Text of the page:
I'm hoping we'll see a more dedicated (non-engineer) scientist -- sure, we have a biotechnician theme, which is nice, and you can always reflavor envoy healing/buffs/debuffs as medical tricks, but I think there's room there for a lot more cool stuff that warrants a class of its own.
As much as I want to see a Starfinder take on a necromancer, I think that'll probably end up being a new mystic connection (most likely option) or alternate class features for technomancer (less likely, but possible) rather than a class of its own, and I'm fine with that.
Overall, we just don't really need the same variety of classes that Pathfinder has simply because the theme/class/archetype combo covers most of the same ground.
Okay, so: stats. As an expert, I got 10 class skills, but only could put points in 6, so the +0 skills are listed solely because they're class skills.
Racial Modifiers +4 Perception (over-sized ears)
Okay, so after a bit of research, kineticists seem to be widely regarded as fairly sub-par mechanically, but thematically it just fits so perfectly that I can't bring myself to care.
Since I'm not actually a caster as a kineticist, I think I may start off as an Expert rather than an Adept as well.
Are we doing anything like maximizing hit points at level 1? I'm a little spoiled to Starfinder, where it's a flat amount per level, so I thought I'd at least ask (and, well, I'm going to need all the HP I can get. :-p)
Okay, I admit, while I'm generally more interested in Starfinder than Pathfinder, this sounds like it could be a lot of fun and full of some great RP even if we all die horribly along the way! Consider my hat thrown into the ring.
Gorkle may be young, but he has already met his one true love: Fire. While he was still in the cages, he could stare at it, simply watching the fire burn, and imagining what it would do if it were only _bigger_. And what it would be like if he could could use it against all the things he didn't like. He is also a very clever goblin, and learned quickly how to _make_ fire. Fortunately for those around him, he's also very easily controlled -- simply tell him what to burn, and he'll do so with great pleasure. Promising to teach him how to make a bigger, better fire (or explosion) can work, too, although his attention span (or lack thereof, when fire _isn't_ involved) makes this a somewhat more dubious method.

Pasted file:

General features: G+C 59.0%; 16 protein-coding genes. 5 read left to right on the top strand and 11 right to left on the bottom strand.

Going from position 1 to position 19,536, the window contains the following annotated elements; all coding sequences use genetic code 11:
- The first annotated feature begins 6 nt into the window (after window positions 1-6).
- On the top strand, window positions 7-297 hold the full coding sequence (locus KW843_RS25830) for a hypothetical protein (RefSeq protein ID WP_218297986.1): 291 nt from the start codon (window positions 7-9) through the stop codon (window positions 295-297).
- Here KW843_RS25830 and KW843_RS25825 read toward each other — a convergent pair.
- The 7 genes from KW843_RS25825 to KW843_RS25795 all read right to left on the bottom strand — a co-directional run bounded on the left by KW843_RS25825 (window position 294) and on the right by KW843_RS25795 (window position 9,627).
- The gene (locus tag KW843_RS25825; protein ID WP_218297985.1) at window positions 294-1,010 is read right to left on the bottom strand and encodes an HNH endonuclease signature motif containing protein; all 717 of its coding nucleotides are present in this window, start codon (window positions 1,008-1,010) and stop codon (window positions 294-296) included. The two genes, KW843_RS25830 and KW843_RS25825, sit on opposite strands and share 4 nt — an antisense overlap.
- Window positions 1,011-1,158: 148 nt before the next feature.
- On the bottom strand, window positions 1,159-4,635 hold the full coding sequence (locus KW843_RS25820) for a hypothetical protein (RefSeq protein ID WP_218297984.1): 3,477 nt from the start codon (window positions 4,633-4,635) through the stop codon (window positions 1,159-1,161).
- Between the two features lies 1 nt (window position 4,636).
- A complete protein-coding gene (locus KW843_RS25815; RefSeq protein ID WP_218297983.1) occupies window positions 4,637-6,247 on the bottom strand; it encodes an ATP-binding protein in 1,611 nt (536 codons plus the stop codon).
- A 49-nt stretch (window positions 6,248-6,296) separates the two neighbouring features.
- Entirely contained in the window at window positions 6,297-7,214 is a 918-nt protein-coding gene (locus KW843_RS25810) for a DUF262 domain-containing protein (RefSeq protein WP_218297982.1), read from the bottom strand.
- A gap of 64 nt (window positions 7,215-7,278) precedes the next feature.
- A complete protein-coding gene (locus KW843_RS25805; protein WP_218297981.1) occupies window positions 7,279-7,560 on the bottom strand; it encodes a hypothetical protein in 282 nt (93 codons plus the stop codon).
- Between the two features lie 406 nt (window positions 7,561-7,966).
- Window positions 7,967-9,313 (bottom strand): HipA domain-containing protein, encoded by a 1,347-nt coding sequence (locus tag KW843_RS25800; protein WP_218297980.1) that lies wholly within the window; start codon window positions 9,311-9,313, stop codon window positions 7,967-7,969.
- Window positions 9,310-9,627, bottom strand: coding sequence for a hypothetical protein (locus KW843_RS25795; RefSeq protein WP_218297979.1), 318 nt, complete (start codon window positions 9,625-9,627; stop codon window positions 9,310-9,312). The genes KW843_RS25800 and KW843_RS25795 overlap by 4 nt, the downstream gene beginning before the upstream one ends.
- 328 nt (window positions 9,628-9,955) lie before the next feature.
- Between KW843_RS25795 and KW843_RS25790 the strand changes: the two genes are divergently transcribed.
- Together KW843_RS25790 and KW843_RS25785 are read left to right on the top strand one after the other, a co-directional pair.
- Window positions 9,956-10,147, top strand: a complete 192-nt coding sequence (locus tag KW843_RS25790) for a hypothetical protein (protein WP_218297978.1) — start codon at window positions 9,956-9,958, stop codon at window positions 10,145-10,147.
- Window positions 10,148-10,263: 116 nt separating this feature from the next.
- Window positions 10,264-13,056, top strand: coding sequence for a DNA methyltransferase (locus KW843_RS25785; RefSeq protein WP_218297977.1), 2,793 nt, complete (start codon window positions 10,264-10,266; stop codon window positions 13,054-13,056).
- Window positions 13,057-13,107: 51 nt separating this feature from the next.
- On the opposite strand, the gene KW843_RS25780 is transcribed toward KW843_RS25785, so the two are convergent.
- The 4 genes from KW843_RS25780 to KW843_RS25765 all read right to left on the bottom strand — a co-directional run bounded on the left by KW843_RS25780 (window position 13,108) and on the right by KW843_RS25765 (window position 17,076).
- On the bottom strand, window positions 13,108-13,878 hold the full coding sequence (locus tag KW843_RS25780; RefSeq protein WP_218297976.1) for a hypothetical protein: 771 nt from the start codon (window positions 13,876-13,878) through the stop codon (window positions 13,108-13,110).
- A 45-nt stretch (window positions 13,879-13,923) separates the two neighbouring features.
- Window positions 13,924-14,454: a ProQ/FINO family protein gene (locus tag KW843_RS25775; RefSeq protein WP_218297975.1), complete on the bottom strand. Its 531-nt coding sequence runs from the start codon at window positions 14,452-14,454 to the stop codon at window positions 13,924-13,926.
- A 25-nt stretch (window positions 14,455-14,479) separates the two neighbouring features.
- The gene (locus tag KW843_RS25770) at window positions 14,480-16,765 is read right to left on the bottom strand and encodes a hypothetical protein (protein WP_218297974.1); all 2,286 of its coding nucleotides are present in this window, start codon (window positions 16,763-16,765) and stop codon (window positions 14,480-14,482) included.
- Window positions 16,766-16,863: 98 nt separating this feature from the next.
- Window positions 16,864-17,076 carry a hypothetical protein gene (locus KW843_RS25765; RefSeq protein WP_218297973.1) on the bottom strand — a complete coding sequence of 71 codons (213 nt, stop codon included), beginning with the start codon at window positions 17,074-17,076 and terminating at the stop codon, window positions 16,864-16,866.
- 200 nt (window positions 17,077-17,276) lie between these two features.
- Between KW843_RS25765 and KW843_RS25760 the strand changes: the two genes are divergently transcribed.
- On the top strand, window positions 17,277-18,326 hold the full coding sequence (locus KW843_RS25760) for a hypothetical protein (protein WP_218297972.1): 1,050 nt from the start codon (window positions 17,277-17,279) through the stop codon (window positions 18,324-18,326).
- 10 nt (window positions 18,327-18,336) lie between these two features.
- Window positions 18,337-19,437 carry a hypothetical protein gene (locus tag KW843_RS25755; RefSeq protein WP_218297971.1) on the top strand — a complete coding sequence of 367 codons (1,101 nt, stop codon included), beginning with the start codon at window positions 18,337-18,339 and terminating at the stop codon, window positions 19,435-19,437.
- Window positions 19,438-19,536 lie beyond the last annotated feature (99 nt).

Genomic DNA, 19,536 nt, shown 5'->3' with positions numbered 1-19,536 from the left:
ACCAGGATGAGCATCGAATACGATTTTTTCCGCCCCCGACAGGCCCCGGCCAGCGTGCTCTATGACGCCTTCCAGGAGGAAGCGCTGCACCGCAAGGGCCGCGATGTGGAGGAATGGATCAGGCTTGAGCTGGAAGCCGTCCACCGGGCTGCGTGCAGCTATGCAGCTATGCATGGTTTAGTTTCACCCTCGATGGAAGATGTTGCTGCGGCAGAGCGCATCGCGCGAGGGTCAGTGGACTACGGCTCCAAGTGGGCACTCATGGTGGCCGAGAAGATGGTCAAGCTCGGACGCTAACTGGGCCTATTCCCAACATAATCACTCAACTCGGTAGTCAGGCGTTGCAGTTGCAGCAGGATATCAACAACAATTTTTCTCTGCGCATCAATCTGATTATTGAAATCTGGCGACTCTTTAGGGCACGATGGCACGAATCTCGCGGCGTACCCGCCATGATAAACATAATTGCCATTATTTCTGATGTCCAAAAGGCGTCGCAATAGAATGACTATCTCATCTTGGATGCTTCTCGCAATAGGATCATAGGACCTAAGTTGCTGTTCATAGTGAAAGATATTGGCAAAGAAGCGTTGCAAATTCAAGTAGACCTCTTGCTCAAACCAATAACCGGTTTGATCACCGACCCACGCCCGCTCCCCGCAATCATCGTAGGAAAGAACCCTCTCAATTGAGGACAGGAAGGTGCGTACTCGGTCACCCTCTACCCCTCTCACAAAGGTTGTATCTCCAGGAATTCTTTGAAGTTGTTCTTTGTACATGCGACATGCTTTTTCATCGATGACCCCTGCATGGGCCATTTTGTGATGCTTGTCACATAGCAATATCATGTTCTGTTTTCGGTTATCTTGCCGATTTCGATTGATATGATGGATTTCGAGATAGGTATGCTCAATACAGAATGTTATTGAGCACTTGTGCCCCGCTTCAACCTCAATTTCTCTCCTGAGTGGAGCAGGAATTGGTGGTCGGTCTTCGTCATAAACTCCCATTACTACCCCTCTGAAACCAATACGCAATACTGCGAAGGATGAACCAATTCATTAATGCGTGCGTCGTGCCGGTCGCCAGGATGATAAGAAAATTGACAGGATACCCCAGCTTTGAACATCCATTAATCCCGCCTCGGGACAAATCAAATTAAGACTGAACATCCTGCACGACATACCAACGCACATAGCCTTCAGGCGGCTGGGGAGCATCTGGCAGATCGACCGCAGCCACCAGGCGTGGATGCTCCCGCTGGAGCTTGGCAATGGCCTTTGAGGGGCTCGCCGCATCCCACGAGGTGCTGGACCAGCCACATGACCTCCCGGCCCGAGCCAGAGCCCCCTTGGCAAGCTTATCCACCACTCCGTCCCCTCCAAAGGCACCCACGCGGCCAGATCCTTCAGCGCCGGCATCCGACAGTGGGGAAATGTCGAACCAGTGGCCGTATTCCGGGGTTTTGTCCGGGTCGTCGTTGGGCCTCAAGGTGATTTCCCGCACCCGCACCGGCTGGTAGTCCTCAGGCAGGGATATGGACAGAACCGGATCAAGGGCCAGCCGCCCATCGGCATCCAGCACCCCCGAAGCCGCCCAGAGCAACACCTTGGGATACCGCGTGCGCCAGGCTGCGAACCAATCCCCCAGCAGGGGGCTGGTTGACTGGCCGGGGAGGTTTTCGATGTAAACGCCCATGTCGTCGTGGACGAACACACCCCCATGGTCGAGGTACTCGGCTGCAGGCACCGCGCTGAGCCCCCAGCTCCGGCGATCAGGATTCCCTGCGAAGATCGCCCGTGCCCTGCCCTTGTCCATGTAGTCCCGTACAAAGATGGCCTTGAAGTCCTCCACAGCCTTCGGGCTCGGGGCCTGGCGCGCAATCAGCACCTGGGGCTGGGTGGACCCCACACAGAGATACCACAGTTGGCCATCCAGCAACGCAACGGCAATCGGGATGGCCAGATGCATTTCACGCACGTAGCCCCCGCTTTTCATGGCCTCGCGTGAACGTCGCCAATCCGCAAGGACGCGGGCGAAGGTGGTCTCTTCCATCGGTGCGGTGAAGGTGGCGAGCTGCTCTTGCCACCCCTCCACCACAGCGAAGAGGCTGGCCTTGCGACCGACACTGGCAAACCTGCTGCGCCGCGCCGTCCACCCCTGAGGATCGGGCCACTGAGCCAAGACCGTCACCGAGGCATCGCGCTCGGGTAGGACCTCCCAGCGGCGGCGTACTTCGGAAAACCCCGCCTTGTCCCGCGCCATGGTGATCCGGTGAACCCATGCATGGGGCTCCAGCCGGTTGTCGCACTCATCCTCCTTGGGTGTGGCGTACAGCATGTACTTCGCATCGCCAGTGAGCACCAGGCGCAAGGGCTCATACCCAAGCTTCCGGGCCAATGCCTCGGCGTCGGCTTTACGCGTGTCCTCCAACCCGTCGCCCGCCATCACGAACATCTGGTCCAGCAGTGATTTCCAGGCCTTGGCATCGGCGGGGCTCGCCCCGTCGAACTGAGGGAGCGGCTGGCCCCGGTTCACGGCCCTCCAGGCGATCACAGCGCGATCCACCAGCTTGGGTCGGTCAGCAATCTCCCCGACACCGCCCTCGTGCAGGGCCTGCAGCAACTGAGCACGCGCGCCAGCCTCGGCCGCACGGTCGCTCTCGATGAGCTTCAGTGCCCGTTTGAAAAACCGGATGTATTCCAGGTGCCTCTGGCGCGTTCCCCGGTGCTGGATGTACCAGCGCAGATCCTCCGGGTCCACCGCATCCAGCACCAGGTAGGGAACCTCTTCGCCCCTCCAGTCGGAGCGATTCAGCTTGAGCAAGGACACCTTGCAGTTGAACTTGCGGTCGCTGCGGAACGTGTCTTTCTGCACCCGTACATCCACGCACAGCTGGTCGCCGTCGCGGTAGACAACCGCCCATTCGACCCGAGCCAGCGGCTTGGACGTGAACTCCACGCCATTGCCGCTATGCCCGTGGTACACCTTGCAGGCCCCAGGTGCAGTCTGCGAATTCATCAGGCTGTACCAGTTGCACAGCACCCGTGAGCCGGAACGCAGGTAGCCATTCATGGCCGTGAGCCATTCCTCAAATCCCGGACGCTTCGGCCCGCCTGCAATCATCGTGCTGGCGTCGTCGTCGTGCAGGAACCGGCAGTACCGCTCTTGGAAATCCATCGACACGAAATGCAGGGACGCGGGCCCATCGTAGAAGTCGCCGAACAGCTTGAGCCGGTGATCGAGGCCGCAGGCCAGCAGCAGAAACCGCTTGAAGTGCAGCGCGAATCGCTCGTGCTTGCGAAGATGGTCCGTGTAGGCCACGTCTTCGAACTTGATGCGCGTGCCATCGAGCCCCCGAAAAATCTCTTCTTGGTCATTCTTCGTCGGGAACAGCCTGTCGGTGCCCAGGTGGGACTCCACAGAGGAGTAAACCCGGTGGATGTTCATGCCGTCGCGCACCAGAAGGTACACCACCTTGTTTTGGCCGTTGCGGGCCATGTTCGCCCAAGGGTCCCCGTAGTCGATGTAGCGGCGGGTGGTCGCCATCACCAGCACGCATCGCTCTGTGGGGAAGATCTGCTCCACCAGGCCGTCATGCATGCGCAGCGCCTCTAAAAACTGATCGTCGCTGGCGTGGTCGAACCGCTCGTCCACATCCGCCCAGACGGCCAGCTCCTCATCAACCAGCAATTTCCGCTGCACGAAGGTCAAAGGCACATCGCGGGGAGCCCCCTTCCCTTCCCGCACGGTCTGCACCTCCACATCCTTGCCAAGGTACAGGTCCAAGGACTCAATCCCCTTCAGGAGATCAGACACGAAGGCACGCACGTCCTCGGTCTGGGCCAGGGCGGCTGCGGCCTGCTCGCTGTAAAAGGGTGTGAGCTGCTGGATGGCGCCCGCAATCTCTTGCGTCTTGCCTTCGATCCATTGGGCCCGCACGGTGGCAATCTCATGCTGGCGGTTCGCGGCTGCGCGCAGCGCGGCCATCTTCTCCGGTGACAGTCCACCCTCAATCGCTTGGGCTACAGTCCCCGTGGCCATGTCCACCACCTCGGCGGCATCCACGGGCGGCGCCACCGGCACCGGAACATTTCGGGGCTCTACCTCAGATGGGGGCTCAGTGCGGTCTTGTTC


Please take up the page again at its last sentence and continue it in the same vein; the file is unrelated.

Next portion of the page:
He'd end up being an Adept initially, but would level into Alchemist, and specifically Fire Bomber.
Goblin song (to the tune of 'Let it Snow'):
Oh the nasty dogs are so frightful,
Stats will follow tomorrow, assuming the concept is approved.
What do you mean? The text of the corebook _is_ on white pages...there's a blue border on the edge, but that doesn't overlap the written text. That's true of both the print and the PDF editions.
EDIT: Or do you just mean the class main pages? Those are dark blue, but even then, after the first page it reverts to white background and black text.
While we don't have specific rules, it's worth noting that a typical small creature is 8-60 lbs (page 256 of the core.) It's safe to assume that a drone is probably on the upper end of that, so if you could carry it, it would be the equivalent of around 6 bulk, and might very well count as more since it's not really designed to be carried/ride a human while in combat.
A tiny creature, on the other hand, is only 1-8lbs, or 1 bulk if you round up, so at least could be more feasible to carry.
Skill focus and expertise don't stack -- they're both insight bonuses.
As with many things, it depends. The divine blessing of Pharasma is more potent, but only against a specific type of enemy. If you don't ever run into undead, then it's not relevant. Mystic Strike is useful against a wider variety of opponents, but is still limited to those vulnerable to magic, so again, if you're not running into many of those opponents, it may not be relevant.
Ultimately, for me, it would come down to which felt more appropriate to the character and the game I was in.
If the ship is floating in deep space at the time, option 1 is the most likely -- escape pods can survive entry into atmosphere and crashing on a planet, but they don't have propulsion, so they're going to be moving on a very predictable trajectory at a fixed rate of speed. There really is no hiding behind asteroids or space debris. About the most that one could hope is that they keep their transponder turned off until the enemy leaves and that they're mistaken for debris from the destroyed ship.